My thought in the matter is something like this — that every artist working with words as his medium, must at times be profoundly irritated by what seems the limitations of his medium. What things does he not wish to create with words! There is the mind of the reader before him and he would like to create in that reader's mind a whole new world of sensations, or rather one might better say he would like to call back into life all of the dead and sleeping senses.
There is a thing one might call “the extension of the province of his art” one wants to achieve. One works with words and one would like words that have a taste on the lips, that have a perfume to the nostrils, rattling words one can throw into a box and shake, making a sharp, jingling sound, words that, when seen on the printed page, have a distinct arresting effect upon the eye, words that when they jump out from under the pen one may feel with the fingers as one might caress the cheeks of his beloved.
And what I think is that these books of Gertrude Stein's do in a very real sense recreate life in words.
We writers are, you see, all in such a hurry. There are such grand things we must do. For one thing the Great American Novel must be written and there is the American or English Stage that must be uplifted by our very important contributions, to say nothing of the epic poems, sonnets to my lady's eyes, and what not. We are all busy getting these grand and important thoughts and emotions into the pages of printed books.
And in the meantime the little words, that are the soldiers with which we great generals must make our conquests, are neglected.
There is a city of English and American words and it has been a neglected city. Strong broad shouldered words, that should be marching across open fields under the blue sky, are clerking in little dusty dry goods stores, young virgin words are being allowed to consort with whores, learned words have been put to the ditch digger's trade. Only yesterday I saw a word that once called a whole nation to arms serving in the mean capacity of advertising laundry soap.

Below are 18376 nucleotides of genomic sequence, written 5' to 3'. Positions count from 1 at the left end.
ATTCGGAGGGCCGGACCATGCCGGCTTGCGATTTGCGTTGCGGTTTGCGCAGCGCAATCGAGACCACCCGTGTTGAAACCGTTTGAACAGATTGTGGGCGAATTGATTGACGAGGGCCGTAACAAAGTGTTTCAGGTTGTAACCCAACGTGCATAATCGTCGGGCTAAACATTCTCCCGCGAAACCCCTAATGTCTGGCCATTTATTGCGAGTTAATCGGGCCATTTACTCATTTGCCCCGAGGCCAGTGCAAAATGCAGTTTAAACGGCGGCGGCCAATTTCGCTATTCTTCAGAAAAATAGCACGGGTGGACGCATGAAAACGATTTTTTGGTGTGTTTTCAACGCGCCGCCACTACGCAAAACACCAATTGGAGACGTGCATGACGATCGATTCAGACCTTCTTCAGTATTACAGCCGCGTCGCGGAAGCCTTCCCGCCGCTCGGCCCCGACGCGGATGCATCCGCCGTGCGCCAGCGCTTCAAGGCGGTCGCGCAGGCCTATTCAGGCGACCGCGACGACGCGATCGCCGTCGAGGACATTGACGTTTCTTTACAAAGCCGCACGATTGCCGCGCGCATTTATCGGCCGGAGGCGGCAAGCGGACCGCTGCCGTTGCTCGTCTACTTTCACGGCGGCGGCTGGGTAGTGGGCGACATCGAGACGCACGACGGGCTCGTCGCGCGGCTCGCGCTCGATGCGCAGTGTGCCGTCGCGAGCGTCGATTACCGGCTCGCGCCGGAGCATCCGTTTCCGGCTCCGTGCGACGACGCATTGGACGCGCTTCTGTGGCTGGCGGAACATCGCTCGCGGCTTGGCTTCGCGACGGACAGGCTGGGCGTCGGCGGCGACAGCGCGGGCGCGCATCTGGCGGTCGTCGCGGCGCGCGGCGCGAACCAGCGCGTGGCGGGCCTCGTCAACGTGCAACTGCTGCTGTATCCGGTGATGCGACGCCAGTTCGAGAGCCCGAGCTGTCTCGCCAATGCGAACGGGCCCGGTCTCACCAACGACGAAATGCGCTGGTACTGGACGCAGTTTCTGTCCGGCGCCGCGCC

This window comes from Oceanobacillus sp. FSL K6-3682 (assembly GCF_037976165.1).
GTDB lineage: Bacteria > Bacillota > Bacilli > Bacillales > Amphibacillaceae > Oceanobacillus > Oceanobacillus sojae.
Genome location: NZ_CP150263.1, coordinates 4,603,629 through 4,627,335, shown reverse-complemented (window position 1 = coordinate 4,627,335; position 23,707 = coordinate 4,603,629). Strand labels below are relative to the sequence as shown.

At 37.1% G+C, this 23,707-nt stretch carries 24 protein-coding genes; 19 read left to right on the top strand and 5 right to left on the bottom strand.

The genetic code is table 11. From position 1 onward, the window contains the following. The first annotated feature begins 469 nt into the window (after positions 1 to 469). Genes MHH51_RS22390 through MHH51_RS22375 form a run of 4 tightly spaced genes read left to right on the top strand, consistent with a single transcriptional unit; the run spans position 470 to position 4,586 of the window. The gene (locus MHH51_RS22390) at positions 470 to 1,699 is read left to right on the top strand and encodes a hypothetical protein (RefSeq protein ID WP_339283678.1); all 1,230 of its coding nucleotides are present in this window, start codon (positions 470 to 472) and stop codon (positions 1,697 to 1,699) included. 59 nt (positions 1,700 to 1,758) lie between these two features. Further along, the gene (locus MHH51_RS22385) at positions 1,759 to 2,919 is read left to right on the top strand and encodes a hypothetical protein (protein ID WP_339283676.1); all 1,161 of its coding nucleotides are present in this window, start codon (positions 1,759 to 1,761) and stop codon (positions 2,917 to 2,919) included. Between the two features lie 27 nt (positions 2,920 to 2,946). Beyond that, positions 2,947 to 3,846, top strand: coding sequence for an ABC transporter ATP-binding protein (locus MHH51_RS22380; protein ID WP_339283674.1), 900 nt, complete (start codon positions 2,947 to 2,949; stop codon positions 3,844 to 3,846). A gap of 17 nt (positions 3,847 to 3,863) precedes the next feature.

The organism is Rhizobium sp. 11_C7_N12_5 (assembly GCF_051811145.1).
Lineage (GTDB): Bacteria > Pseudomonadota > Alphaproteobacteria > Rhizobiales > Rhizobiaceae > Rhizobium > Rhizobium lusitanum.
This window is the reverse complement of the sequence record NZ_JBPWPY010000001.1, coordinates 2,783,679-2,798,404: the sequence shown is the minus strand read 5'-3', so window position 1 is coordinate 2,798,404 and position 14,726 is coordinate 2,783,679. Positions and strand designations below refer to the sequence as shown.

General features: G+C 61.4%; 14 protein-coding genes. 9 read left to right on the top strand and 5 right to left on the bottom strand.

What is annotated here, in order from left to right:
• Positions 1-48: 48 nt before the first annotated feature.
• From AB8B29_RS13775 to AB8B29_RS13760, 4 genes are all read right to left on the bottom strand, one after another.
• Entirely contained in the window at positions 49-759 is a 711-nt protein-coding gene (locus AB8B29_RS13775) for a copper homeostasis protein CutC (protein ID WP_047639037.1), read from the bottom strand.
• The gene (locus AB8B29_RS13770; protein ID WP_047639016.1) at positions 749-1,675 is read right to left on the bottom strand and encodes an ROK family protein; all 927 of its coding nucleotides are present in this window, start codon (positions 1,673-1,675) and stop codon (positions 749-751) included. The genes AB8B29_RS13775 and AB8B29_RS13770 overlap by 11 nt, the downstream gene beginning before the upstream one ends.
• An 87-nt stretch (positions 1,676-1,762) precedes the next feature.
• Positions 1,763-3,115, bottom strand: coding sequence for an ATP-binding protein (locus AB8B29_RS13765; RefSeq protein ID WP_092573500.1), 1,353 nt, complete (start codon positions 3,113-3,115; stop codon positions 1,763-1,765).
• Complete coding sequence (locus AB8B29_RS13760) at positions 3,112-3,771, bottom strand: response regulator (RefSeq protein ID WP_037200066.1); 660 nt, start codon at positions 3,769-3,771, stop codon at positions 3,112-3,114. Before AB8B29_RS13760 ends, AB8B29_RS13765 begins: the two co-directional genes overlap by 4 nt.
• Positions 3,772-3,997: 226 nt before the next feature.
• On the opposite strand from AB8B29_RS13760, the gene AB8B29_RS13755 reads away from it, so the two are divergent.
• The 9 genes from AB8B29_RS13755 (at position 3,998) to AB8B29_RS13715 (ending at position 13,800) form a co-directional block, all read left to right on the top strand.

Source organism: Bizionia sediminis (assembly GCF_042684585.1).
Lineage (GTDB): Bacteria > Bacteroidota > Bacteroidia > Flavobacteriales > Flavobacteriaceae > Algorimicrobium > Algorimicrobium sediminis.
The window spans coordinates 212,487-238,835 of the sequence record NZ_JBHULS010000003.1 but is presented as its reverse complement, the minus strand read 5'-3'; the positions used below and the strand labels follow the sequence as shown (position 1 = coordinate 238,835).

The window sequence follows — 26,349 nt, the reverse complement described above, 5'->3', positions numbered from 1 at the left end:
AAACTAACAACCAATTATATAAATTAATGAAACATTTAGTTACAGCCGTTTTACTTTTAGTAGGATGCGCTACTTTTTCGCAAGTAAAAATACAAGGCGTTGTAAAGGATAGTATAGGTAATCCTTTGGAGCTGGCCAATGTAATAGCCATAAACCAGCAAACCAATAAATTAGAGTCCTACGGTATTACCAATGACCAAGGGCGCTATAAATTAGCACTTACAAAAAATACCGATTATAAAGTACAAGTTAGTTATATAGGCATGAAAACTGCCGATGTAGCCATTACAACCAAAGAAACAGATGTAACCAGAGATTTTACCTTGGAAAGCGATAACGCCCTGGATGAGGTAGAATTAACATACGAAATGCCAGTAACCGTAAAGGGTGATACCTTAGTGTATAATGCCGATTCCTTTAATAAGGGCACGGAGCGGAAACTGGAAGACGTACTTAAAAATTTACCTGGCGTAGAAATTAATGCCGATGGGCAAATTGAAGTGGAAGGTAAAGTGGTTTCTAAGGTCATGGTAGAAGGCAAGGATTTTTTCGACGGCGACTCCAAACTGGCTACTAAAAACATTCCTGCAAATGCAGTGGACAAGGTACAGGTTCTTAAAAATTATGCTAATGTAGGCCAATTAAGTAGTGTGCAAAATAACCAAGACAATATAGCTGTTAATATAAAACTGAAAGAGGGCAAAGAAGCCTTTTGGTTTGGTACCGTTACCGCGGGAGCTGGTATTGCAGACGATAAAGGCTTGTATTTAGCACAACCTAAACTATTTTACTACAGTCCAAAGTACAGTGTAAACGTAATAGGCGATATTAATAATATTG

For me the work of Gertrude Stein consists in a rebuilding, an entire new recasting of life, in the city of words. Here is one artist who has been able to accept ridicule, who has even forgone the privilege of writing the great American novel, uplifting our English speaking stage, and wearing the bays of the great poets, to go live among the little housekeeping words, the swaggering bullying street-corner words, the honest working, money saving words, and all the other forgotten and neglected citizens of the sacred and half forgotten city.
Would it not be a lovely and charmingly ironic gesture of the gods if, in the end, the work of this artist were to prove the most lasting and important of all the word slingers of our generation!
Last updated Monday, December 22, 2014 at 10:54